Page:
Server: https://bitbucket.org/hintdesk/dotnet-rest-web-service-for-android/
Android client: https://bitbucket.org/hintdesk/android-google-cloud-messaging-asp-net-web-api-and-android

36 thoughts on “Google Cloud Messaging, ASP.NET Web Api and Android client”

  1. Hi, is the source code of server available to download? Thanks, it’s seems pretty easy but I’m new on push notifications.

    🙂

  2. @Selene: The source code of my server contains sensitive data. I can’t post it right now. Maybe later after removing sensitive data.

  3. @ali: The server code is for reference only because the connection to database is not available. Read my comments above to understand more.

  4. thanks sir , for this nice detail if i success to run your code then it is very very helpful for me sir thanks

  5. can you provide the asp code in c# without use of MVC and suppoerted for vs 2010?? otherwise it is very nice easy runnable source code so thank you very much and send the c# server code for us if that’s possible.
    and also i saw that you give the response very soon as possible that is the big think of this blog sir…
    thanks….

  6. can we manage the notification if the application is closed if yes then pls show the when the changes made….thanks

  7. in this application I am not able to get the message when the app is close so it is not good so hope you change this very soon thanks,if possible then please showing the notification when the app is close thank you…….

  8. @bapu: The source code of server is already written in post above. The SendMessage() function is all the code of server. You can port yourself the code to ASP.NET application.
    @saun sefferd: When the app is killed, you have no chance to receive the notification. Use has to start app again or let it run in background to receive notification.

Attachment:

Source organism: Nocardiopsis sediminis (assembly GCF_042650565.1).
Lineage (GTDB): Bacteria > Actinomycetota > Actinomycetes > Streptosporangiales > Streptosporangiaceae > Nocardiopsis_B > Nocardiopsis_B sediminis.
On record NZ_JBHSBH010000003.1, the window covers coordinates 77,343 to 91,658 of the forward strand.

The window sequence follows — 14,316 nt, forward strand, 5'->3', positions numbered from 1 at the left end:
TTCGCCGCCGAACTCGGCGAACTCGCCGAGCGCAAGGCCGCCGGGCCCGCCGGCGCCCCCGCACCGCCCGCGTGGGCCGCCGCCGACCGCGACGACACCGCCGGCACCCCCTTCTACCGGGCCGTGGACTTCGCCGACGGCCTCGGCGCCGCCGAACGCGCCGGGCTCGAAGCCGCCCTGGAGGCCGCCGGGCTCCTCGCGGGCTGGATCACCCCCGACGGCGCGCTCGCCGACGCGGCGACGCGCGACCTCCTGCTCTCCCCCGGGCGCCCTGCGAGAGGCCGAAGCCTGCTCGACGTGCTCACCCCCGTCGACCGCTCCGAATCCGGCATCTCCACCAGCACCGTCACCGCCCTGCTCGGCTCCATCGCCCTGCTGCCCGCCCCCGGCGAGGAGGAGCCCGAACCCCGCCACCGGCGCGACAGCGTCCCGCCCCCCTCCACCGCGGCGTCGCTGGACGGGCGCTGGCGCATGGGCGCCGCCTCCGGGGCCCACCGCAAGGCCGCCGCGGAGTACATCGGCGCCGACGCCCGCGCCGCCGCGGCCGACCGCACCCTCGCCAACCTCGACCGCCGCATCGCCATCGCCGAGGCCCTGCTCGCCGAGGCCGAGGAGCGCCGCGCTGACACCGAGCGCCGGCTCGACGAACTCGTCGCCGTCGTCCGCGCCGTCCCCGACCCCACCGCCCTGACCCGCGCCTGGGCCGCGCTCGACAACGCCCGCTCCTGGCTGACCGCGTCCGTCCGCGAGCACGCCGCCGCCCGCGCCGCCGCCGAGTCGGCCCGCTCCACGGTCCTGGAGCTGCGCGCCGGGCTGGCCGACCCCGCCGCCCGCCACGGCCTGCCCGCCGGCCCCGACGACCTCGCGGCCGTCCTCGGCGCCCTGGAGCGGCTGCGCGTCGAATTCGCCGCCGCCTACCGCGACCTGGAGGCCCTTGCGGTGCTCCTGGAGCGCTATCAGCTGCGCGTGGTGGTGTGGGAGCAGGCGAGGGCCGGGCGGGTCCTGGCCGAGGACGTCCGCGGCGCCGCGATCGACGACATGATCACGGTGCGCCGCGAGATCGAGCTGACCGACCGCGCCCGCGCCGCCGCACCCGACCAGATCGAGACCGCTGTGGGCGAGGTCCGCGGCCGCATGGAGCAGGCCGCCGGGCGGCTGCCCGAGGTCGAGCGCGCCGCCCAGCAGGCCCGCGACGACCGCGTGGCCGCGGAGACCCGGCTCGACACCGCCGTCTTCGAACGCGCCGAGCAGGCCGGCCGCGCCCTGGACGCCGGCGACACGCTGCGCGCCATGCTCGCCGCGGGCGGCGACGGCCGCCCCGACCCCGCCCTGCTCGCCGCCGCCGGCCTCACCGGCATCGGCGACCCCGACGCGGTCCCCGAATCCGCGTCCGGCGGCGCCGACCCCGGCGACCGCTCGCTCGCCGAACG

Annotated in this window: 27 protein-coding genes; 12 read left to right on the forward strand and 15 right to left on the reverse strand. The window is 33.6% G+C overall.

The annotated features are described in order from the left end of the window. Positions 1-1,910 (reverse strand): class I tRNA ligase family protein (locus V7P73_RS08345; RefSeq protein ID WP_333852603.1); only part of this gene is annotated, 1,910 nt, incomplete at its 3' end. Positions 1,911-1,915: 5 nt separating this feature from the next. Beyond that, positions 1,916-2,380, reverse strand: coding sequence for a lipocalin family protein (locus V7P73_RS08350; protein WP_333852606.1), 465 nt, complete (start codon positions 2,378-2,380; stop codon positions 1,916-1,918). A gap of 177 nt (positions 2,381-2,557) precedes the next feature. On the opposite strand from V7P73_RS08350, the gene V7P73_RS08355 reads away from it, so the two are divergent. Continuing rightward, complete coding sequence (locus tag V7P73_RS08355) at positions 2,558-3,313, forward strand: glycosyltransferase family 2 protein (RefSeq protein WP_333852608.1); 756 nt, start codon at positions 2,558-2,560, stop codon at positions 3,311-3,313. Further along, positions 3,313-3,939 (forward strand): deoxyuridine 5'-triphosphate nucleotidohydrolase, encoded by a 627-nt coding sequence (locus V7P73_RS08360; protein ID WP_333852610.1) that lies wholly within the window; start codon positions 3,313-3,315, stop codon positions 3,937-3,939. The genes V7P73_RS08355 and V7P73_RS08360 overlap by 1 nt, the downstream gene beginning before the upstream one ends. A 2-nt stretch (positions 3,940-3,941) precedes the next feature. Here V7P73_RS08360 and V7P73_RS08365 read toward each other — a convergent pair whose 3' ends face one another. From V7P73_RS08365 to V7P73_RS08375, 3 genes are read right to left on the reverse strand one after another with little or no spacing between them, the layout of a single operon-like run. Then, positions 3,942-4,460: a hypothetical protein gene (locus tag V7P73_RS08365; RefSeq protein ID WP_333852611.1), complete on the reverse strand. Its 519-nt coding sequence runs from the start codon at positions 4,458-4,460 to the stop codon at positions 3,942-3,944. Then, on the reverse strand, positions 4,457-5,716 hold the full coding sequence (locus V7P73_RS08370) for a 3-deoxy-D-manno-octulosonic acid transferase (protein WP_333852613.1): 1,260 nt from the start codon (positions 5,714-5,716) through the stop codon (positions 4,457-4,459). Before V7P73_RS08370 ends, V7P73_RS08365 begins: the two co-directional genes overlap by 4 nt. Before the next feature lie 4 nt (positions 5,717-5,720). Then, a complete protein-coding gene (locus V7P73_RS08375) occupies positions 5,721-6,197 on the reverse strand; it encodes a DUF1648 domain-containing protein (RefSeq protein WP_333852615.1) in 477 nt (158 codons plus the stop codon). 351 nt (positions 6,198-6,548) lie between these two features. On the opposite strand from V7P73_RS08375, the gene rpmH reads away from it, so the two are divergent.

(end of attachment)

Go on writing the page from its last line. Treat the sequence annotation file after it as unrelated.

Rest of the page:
9. thank you very much for your response ……..
    i done all think i also generate the notification when the app is closed .
    so thanks sir…..

  10. can we chat from asp.net to android ?? if yes then pls help us and send the source code sir pls

  11. if possible then psl send the asp.net code which is run in 2008 and without nugets……
    it is possible to chat from asp.net to android and both side ……….
    i waiting for your response

  12. @saun, bapu: Notification system is not a chat system. You can extend the server to make a chat system as you want.
    Moreover there is no code to send. All sources are available in post.

  13. i have some problem to run server code given by you. I also read your commented data then also i doesn’t get any ideas pls help us….. I get msg as not connected.

  14. i did not actually understand what happened when i installed its apk on my device… how did it link my phone with the server?

  15. what version of Visual studio do we need. Pliz give the requirements for running the server side code. Thank you.

  16. I have visual studio 2013. the solution has opened well. Though I am getting errors with Nuget when I try to build the Solution. How do I overcome the errors as a result of NUget and what is its relevancy to the solution.

  17. A whole host of files in packages.config are bringing errors. It appears as though most of them are under references already. What could be the cause of the errors.

  18. Hey,

    From your demo panel i am not receiving any message . Your demo panel is not working. Can you please guide.

  19. Hi

    Thanks for article, since there has been alot of change in google, it would be appreciated if you could update the screen shots and article based on new UI. (Personally I could follow the instructions)

  20. hello i changed the refence of the database to my locale database to manage my own data what url should i put on the AndroidApplication (Canstant class ) (i’m using the local host for the moment for my asp.NET webApplication)

  21. @Kilwwa: Then just use your localhost URL. Replace root URL with your localhost. However you have to config your emulator to be able to connect to your localhost.